Investing when the market is going down doesn’t feel good. In periods when the market is steadily declining, you probably don’t look forward to logging into your investment accounts. It just isn’t fun to feel like your contributions aren’t working for you (and that investing is actually working against you, when your accounts are going down in value). We often say that dollars invested when the market is down will be some of the most powerful dollars you ever invest, which is true, but doesn’t always make prolonged bear markets more palatable. Although it doesn’t feel like it, you can make a lot of money investing when the market is down and flat.

Why you should be optimistic about the future

We are often asked about worst-case stock market scenarios. What if the stock market doesn’t make any money for the next decade? What if we experience another Great Depression? We know that the S&P 500 has annualized nearly 12% per year since 1950, but if you aren’t a natural optimist, it can be hard to imagine the next 10, 20, or 30 years will be just as good.

Part of this pessimism about the future comes from a survivorship bias. We don’t think past events, economic or political, were that bad because we made it through to the other side. Imagine the Cold War when nuclear attacks on U.S. soil were a very real possibility and children participated in “duck-and-cover” drills in school. The 1970s and 1980s were a very scary time economically with the oil crisis and out-of-control inflation. Although I was in grade school, I still remember the day of September 11th, 2001 extremely vividly. I’m not sure many were optimistic about the future in the days following the attacks. Even more recently, we experienced a global pandemic. I remember how afraid we all were in those weeks and months in the spring of 2020 because we just didn’t know what to expect.

The future seems scary because of the unknowns. We don’t know what hardships we will experience in the future, so how great (or terrible) the future will be is limited only by the bounds of your imagination. We don’t know what the next 10 years, 20 years, or 30 years will look like. But we do know we’ve experienced difficult times in the past and we will experience hard times in the future. The progress of humans and the United States has not only not been slowed, it has accelerated. There is great reason for optimism about the future, with the accelerating rate of technological innovation in almost every sector of our lives and the economy being near the top of the list.

What if I invest during a “lost decade”?

So what if there’s reason to be optimistic about the future of our world and the economy? That doesn’t mean we will never experience another Great Depression, or a “lost decade” of stock investing. Here’s exactly how you can make money even when markets are flat: by investing consistently through good times and bad.

The following case study, using data from Fidelity, shows the power of dollar cost averaging during the 25-year period following the Great Depression.

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The Dow was flat for 25 years. That sounds like a horrible time to be an investor! But if you were consistently investing in the market every year, you would have actually made nearly 12% per year – even though overall, the market made nothing from the beginning of the period to the end of the period.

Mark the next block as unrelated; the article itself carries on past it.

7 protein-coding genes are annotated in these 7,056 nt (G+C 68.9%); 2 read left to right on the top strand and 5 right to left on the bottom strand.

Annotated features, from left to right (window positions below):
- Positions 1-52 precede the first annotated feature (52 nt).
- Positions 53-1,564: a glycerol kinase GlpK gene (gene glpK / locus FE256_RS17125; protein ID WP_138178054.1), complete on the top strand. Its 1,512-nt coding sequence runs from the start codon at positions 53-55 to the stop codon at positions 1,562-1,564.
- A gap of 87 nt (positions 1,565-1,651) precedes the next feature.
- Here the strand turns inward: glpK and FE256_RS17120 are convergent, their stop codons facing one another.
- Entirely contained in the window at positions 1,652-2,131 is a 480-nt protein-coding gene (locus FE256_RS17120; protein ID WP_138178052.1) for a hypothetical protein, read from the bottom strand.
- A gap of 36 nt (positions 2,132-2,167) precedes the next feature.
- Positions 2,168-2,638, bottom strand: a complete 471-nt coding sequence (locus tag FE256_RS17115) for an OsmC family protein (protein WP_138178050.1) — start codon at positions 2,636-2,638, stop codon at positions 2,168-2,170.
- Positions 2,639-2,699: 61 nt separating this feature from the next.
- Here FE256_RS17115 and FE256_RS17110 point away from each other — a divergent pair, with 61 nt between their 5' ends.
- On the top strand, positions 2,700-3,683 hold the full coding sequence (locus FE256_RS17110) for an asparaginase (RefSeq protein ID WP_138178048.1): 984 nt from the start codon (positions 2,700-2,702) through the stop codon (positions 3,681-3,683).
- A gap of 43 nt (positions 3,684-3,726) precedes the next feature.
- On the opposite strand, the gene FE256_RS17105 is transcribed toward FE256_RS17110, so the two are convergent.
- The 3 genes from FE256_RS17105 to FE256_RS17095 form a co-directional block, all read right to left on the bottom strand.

For a much more recent example, check out the chart below showing the S&P 500 from October 9th, 2007 to April 22nd, 2013.

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The market was flat for five and a half years. If you started investing in 2007 and saw the market at the same level it was at in 2013, you would probably be tempted to give up entirely and put your money in a savings account.

If you invested consistently during this period, though, you would have made money even though the market did not. Someone investing $500 per month during this time would invest a total of $33,000 over five and a half years. On April 22nd, 2013, even though the S&P 500 was down from where it was when they first started investing, their total $33,000 invested would be worth $46,327. That works out to an annualized return of 11.9% over those five and a half years. (All numbers calculated using YCharts S&P 500 Total Return (SPXTR)).

Fast forward to today, and that $46,327 is now worth $144,225 (without contributing another dime). The return over the last nine years from April of 2013 to today is 211% total or 13.5% annualized.

Down markets benefit savers

Talk of a “lost decade” or a looming recession are scary because the future is unknown. Looking back at history, though, we can see that consistent investors made money even during the period of time following the Great Depression and in the years after the Great Recession of 2008. A period of time where the market is “flat” will never be completely flat – the chart I used earlier is anything but flat – and all these dips and valleys allow investors to make money in periods where the market may not (at least when measured from start to finish).

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While checking your accounts may not be fun when the market is down, dollars invested are extremely powerful. It’s possible to make money when markets are “flat,” even over longer periods of time lasting years or decades. The best thing you can do during periods of market volatility is focus on your savings rate instead of being overly concerned with day-to-day fluctuations in the market.

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